Theory, Practice, Performance
Edited By Barry Houlihan
The historiography of Irish theatre has largely been dependent on in-depth studies of the play-text as the definitive primary source. This volume explores the processes of engaging with the documented and undocumented record of Irish theatre and broadens the concept of evidential study of performance through the use of increasingly diverse sources. The archive is regarded here as a broad repository of evidence including annotated scripts, photographs, correspondence, administrative documents, recordings and other remnants of the mechanics of producing theatre. It is an invaluable resource for scholars and artists in interrogating Ireland’s performance history.
This collection brings together key thinkers, scholars and practitioners who engage with the archive of Irish theatre and performance in terms of its creation, management and scholarly as well as artistic interpretation. New technological advances and mass digitization allow for new interventions in this field. The essays gathered here present new critical thought and detailed case studies from archivists, theatre scholars, historians and artists, each working in different ways to uncover and reconstruct the past practice of Irish performance through new means.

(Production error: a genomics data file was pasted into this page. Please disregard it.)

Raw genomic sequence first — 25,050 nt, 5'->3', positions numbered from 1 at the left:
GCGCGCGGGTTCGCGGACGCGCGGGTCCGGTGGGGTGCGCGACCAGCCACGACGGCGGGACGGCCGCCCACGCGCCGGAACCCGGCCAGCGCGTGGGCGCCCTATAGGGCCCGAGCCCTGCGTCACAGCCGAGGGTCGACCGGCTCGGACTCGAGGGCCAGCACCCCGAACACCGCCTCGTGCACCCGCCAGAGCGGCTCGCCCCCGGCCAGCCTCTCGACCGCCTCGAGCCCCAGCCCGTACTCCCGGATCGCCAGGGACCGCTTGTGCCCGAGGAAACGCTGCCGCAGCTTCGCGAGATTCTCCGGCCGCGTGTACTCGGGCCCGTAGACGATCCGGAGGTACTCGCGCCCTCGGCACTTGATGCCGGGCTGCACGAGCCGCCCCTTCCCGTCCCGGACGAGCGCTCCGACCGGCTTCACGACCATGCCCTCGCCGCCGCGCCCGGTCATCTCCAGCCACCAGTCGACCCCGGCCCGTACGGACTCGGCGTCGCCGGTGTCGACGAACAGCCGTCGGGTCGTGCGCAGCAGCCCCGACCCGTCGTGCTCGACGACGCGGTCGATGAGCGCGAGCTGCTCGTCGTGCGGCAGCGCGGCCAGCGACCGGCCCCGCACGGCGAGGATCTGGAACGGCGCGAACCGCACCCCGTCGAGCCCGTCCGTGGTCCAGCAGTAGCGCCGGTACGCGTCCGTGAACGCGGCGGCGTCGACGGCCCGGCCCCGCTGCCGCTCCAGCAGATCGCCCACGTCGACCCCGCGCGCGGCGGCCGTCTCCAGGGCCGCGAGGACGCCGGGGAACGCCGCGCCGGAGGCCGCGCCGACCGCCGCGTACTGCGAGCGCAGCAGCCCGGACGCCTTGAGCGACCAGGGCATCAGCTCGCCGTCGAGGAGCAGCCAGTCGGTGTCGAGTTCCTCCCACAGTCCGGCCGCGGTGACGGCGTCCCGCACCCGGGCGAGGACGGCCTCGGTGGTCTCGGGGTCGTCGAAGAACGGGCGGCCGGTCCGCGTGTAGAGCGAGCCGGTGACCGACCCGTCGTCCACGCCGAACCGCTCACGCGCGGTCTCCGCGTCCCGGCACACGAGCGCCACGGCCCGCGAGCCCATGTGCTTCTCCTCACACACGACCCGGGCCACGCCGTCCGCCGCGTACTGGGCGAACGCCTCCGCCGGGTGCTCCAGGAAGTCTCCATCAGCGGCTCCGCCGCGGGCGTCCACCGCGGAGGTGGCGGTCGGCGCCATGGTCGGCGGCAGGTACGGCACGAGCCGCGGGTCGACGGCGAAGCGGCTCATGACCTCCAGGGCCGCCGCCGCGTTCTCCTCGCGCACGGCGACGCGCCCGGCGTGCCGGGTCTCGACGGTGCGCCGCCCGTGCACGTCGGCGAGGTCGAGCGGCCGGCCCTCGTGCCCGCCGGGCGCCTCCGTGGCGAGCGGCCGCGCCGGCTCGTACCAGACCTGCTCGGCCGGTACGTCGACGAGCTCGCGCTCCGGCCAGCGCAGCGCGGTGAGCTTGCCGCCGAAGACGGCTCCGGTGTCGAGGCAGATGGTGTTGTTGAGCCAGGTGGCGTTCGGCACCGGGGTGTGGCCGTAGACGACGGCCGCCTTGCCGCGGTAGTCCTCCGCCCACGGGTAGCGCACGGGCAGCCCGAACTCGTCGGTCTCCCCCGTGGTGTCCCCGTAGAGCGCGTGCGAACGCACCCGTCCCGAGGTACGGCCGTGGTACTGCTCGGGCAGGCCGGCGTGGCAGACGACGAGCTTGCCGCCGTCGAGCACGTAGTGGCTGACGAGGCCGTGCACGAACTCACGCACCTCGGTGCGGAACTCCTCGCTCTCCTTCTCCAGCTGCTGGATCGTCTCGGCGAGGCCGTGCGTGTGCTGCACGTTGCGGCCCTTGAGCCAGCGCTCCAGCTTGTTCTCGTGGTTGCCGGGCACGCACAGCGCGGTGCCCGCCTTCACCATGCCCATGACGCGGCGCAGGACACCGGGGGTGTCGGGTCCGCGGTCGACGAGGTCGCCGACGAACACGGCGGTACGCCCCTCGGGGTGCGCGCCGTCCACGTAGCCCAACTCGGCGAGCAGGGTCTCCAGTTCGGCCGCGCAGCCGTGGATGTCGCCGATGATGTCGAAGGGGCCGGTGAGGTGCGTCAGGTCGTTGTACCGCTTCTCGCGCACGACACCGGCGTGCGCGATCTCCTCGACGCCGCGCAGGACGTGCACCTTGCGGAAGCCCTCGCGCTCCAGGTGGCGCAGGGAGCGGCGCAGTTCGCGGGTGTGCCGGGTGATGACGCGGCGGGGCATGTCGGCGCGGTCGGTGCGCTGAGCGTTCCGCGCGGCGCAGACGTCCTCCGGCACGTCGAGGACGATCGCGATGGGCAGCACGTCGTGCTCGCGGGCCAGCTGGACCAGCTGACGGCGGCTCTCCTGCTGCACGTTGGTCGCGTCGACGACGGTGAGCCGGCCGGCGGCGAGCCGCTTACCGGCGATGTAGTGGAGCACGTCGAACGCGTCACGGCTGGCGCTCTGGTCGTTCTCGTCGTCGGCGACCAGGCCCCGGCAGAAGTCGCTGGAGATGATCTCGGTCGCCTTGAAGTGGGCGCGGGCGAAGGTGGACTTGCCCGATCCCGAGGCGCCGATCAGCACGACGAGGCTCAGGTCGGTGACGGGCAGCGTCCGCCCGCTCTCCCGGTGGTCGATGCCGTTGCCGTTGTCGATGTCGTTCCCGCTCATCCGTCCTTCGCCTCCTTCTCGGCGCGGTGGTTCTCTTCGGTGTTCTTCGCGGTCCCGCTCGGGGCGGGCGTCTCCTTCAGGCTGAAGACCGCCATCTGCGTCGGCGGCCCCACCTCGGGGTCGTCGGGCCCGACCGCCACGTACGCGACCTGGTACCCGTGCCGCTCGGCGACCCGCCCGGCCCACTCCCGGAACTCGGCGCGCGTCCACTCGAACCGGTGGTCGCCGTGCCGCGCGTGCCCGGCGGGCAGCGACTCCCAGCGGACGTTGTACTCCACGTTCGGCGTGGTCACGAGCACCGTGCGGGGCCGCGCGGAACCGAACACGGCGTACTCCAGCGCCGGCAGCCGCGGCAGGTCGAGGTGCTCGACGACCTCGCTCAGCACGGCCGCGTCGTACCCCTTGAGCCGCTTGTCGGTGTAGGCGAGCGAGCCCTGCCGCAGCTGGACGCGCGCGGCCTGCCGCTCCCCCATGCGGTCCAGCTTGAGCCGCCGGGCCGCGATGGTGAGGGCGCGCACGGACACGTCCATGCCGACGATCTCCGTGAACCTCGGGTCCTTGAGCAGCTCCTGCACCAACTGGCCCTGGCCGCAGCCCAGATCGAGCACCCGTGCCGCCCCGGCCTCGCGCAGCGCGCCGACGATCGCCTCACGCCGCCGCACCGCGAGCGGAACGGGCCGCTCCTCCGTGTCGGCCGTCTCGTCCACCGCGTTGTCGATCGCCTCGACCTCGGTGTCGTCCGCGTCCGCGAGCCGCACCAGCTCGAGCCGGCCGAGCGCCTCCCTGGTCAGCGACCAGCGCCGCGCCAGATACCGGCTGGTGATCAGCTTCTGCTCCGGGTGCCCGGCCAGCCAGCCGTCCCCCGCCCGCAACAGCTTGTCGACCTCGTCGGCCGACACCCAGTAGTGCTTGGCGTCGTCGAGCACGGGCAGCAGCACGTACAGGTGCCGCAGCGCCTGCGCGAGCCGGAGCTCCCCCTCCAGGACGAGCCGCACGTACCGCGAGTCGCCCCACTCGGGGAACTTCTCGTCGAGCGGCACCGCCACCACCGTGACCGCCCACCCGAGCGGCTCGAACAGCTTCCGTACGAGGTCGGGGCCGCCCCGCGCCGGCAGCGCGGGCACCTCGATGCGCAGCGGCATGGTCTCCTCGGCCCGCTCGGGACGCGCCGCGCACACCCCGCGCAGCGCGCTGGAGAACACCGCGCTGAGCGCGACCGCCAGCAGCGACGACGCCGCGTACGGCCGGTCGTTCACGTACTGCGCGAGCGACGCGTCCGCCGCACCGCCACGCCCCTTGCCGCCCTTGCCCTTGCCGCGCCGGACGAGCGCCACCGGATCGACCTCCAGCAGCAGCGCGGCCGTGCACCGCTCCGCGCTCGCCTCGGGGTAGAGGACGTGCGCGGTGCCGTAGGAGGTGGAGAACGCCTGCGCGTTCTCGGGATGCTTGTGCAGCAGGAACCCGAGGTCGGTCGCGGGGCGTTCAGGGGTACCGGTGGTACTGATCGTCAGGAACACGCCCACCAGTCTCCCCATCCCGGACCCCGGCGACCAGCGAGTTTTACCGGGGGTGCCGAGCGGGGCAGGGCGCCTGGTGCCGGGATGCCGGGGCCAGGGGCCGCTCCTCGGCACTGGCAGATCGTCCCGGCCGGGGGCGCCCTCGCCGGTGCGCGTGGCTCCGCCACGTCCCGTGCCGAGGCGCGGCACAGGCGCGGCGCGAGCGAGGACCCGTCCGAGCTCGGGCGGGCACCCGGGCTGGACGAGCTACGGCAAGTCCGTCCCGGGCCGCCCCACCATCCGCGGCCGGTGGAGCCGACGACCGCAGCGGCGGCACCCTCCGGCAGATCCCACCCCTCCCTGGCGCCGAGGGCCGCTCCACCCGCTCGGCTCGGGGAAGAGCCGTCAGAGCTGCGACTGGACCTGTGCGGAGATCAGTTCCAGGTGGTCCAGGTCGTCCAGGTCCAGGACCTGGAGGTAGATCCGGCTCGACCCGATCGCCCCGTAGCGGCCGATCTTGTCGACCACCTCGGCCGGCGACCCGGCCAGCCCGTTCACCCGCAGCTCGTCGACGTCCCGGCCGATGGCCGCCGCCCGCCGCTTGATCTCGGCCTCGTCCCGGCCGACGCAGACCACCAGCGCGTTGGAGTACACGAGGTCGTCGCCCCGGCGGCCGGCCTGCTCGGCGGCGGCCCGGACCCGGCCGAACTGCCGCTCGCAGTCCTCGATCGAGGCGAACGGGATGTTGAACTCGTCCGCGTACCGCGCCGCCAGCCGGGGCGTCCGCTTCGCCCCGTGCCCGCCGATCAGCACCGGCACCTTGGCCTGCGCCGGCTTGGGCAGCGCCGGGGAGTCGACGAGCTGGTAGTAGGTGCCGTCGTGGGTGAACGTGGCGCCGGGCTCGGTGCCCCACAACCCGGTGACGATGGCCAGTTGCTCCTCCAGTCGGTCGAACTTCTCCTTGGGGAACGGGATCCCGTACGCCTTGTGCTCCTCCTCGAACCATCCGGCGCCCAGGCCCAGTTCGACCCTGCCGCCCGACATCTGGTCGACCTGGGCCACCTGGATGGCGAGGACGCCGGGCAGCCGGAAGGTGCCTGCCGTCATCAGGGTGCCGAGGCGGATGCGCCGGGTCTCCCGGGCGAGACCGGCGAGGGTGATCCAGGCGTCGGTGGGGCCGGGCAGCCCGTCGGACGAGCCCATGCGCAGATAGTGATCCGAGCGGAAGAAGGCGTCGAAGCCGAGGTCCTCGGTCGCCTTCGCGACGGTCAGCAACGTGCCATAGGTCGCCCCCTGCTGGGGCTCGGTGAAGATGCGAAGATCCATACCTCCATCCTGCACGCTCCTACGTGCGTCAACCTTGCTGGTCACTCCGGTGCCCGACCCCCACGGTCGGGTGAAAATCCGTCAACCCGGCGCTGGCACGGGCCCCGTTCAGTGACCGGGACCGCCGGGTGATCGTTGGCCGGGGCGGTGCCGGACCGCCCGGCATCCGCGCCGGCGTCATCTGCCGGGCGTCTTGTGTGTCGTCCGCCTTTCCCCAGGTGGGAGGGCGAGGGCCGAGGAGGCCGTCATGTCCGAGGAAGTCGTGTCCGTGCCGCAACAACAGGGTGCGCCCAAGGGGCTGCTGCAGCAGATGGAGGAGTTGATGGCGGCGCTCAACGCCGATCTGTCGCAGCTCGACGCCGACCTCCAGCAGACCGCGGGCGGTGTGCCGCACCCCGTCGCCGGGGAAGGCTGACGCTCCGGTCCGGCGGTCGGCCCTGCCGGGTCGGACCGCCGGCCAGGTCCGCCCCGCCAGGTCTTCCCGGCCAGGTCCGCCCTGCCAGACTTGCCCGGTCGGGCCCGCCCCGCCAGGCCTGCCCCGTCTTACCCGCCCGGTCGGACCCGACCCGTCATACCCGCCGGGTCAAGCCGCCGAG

Preface (Charlotte McIvor)
This collection is at the vanguard of theorising engagement with archives as a theoretical, methodological, creative and affective set of practices undertaken by the individual, collective or institution. Navigating Ireland’s Theatre Archive: Theory, Practice, Performance deals not only with the historiographical concern of how working with archival materials shapes (and limits) our knowledge but also deals with the practical issue of how archives are constructed and maintained from the ground up and over time. Not only that, the collection also takes on how contemporary artists might engage with archives as a creative stimulus.
We launched the digitisation of the Abbey Theatre’s archives at the National University of Ireland, Galway in 2012, the year I started my employment in this university and moved to Ireland from the United States. A project years in the making as a partnership between the Abbey Theatre and NUI Galway, this digitisation’s scale and ambition has stretched limits of both imagination and collaboration on the ground. The Abbey Digitisation is the ‘largest theatre history digitisation project worldwide’1 but here on the ground, it joins many other theatre and performance collections including the Druid Theatre, Taibhdhearc na Gaillimhe, Lyric Theatre, Belfast, the Galway International Arts Festival, and Macnas, as well as the papers of playwrights Thomas Kilroy, John Arden and Margaretta D’Arcy and performers Siobhán McKenna and Arthur Shields. These holdings represent decades of commitment to the craft of archival preservation by this institution and the library’s...
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